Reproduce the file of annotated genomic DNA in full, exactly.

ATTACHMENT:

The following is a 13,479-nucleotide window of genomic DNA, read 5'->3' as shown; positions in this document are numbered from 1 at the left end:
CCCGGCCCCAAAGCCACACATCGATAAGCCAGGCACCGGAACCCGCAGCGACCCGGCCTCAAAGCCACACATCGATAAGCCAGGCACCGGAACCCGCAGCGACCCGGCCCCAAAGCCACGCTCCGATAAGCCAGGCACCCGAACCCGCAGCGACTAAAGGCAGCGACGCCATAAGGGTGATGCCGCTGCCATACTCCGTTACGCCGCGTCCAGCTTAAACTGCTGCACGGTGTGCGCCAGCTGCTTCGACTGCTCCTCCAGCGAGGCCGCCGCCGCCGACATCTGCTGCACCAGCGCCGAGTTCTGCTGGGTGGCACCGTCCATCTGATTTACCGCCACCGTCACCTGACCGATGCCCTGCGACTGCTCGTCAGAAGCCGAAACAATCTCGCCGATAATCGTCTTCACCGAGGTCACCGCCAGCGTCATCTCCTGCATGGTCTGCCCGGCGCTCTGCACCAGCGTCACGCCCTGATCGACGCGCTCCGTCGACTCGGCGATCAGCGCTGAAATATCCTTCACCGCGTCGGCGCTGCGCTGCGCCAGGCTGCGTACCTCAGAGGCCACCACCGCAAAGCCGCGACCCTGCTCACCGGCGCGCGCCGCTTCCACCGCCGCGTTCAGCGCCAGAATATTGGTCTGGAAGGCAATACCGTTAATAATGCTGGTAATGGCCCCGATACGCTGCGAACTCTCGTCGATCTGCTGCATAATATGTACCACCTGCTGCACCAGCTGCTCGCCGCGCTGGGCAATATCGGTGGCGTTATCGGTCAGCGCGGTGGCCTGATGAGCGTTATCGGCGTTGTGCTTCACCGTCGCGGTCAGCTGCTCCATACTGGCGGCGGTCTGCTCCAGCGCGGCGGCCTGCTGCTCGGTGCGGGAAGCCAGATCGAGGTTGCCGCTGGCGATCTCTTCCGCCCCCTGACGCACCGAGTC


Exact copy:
The following is a 13,479-nucleotide window of genomic DNA, read 5'->3' as shown; positions in this document are numbered from 1 at the left end:
CCCGGCCCCAAAGCCACACATCGATAAGCCAGGCACCGGAACCCGCAGCGACCCGGCCTCAAAGCCACACATCGATAAGCCAGGCACCGGAACCCGCAGCGACCCGGCCCCAAAGCCACGCTCCGATAAGCCAGGCACCCGAACCCGCAGCGACTAAAGGCAGCGACGCCATAAGGGTGATGCCGCTGCCATACTCCGTTACGCCGCGTCCAGCTTAAACTGCTGCACGGTGTGCGCCAGCTGCTTCGACTGCTCCTCCAGCGAGGCCGCCGCCGCCGACATCTGCTGCACCAGCGCCGAGTTCTGCTGGGTGGCACCGTCCATCTGATTTACCGCCACCGTCACCTGACCGATGCCCTGCGACTGCTCGTCAGAAGCCGAAACAATCTCGCCGATAATCGTCTTCACCGAGGTCACCGCCAGCGTCATCTCCTGCATGGTCTGCCCGGCGCTCTGCACCAGCGTCACGCCCTGATCGACGCGCTCCGTCGACTCGGCGATCAGCGCTGAAATATCCTTCACCGCGTCGGCGCTGCGCTGCGCCAGGCTGCGTACCTCAGAGGCCACCACCGCAAAGCCGCGACCCTGCTCACCGGCGCGCGCCGCTTCCACCGCCGCGTTCAGCGCCAGAATATTGGTCTGGAAGGCAATACCGTTAATAATGCTGGTAATGGCCCCGATACGCTGCGAACTCTCGTCGATCTGCTGCATAATATGTACCACCTGCTGCACCAGCTGCTCGCCGCGCTGGGCAATATCGGTGGCGTTATCGGTCAGCGCGGTGGCCTGATGAGCGTTATCGGCGTTGTGCTTCACCGTCGCGGTCAGCTGCTCCATACTGGCGGCGGTCTGCTCCAGCGCGGCGGCCTGCTGCTCGGTGCGGGAAGCCAGATCGAGGTTGCCGCTGGCGATCTCTTCCGCCCCCTGACGCACCGAGTC